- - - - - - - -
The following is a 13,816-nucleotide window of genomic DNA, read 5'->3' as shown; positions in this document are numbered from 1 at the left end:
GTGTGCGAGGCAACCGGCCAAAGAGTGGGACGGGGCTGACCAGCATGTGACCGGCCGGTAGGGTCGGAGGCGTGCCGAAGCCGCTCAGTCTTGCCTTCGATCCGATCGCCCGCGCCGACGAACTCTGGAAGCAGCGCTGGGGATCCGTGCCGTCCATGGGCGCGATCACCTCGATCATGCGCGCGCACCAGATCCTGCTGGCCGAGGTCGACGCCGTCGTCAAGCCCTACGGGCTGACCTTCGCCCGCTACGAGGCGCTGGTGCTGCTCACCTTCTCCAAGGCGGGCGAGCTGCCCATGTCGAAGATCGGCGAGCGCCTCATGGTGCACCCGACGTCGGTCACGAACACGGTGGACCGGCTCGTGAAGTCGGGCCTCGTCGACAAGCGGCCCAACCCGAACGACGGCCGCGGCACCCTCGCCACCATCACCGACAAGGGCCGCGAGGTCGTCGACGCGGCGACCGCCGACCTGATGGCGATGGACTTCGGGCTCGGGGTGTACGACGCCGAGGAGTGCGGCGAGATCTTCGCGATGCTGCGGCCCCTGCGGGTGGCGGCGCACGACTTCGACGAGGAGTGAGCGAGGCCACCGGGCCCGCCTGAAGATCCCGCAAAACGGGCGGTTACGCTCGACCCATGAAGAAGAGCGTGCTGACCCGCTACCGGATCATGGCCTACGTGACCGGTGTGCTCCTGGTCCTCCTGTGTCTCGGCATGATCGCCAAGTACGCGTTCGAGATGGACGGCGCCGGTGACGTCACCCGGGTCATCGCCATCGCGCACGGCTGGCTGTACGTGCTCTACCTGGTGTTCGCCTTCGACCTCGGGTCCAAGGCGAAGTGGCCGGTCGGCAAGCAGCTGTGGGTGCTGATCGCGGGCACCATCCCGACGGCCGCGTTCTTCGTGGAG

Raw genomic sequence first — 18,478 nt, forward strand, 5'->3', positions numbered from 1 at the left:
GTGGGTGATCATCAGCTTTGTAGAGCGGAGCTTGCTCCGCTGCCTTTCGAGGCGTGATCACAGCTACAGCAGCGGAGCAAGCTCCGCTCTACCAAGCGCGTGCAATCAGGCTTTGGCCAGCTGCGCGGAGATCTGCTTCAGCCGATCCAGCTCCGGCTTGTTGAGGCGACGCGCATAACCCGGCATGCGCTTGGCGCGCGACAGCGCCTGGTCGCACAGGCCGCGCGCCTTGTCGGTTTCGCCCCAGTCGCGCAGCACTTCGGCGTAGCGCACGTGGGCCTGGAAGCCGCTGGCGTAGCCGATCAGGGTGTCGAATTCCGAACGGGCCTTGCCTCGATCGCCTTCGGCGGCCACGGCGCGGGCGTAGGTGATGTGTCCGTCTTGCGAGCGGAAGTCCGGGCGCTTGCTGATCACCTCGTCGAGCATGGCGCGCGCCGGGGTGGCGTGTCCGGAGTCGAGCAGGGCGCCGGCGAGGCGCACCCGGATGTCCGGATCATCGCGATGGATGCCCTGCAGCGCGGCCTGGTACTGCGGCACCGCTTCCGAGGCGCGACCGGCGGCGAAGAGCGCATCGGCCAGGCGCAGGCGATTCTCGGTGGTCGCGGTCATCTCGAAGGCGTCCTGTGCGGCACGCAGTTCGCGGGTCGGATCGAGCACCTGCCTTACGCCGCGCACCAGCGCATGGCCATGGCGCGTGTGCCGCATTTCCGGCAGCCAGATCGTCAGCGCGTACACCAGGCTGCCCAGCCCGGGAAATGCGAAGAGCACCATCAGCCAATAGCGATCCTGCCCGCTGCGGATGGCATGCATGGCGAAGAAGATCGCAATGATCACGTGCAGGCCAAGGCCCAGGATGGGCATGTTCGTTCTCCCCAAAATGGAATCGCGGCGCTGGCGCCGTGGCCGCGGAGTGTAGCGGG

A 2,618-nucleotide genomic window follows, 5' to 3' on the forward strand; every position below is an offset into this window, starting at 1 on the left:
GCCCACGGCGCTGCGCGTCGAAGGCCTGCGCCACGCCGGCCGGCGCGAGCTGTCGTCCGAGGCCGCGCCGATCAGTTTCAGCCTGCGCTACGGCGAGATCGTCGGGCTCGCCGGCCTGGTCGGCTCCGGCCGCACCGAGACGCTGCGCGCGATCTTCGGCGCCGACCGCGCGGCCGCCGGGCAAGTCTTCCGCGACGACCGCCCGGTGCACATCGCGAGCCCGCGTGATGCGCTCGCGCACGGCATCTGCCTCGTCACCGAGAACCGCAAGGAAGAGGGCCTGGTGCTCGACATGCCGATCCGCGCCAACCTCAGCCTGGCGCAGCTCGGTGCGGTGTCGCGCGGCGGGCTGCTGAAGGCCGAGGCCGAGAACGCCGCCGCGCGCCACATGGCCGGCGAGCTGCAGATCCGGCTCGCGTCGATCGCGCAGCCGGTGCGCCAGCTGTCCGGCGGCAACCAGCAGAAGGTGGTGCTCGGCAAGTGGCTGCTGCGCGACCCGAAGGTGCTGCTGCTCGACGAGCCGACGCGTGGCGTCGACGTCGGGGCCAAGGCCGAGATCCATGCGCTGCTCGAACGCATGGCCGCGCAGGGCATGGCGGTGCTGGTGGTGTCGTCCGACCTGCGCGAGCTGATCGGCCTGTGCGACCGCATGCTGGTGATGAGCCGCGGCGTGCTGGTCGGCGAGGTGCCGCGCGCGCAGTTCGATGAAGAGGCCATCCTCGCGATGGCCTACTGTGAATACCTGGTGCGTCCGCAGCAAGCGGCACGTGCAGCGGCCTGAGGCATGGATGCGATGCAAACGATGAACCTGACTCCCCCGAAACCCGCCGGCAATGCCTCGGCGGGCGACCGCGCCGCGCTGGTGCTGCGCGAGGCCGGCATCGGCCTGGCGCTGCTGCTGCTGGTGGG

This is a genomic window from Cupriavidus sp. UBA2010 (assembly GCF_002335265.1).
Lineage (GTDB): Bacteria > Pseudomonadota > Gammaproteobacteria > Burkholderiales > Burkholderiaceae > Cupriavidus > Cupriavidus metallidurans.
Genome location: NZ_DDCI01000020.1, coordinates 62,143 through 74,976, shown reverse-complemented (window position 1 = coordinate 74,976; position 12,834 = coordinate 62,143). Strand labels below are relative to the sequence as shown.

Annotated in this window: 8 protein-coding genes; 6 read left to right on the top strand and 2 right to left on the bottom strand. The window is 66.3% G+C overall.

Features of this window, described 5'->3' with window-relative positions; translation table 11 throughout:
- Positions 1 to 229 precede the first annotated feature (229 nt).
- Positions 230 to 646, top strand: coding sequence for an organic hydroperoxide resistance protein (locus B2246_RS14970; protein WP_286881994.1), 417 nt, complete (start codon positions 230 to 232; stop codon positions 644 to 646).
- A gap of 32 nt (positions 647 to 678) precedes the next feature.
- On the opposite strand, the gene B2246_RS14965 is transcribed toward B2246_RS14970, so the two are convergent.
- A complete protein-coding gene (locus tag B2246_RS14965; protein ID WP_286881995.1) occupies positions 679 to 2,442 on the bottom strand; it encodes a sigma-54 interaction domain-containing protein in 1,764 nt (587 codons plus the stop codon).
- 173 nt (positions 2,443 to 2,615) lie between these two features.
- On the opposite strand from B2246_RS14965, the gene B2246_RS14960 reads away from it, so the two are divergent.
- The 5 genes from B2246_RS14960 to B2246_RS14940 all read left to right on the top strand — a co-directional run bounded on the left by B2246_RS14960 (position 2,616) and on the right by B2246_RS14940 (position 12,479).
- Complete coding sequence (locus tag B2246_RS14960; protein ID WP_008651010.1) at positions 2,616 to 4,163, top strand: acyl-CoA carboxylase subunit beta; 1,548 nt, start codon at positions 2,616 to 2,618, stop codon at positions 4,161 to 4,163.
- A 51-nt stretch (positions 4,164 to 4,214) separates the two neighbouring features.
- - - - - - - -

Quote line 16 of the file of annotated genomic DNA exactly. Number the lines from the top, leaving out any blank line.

- A complete protein-coding gene (locus tag B2246_RS14965; protein ID WP_286881995.1) occupies positions 679 to 2,442 on the bottom strand; it encodes a sigma-54 interaction domain-containing protein in 1,764 nt (587 codons plus the stop codon).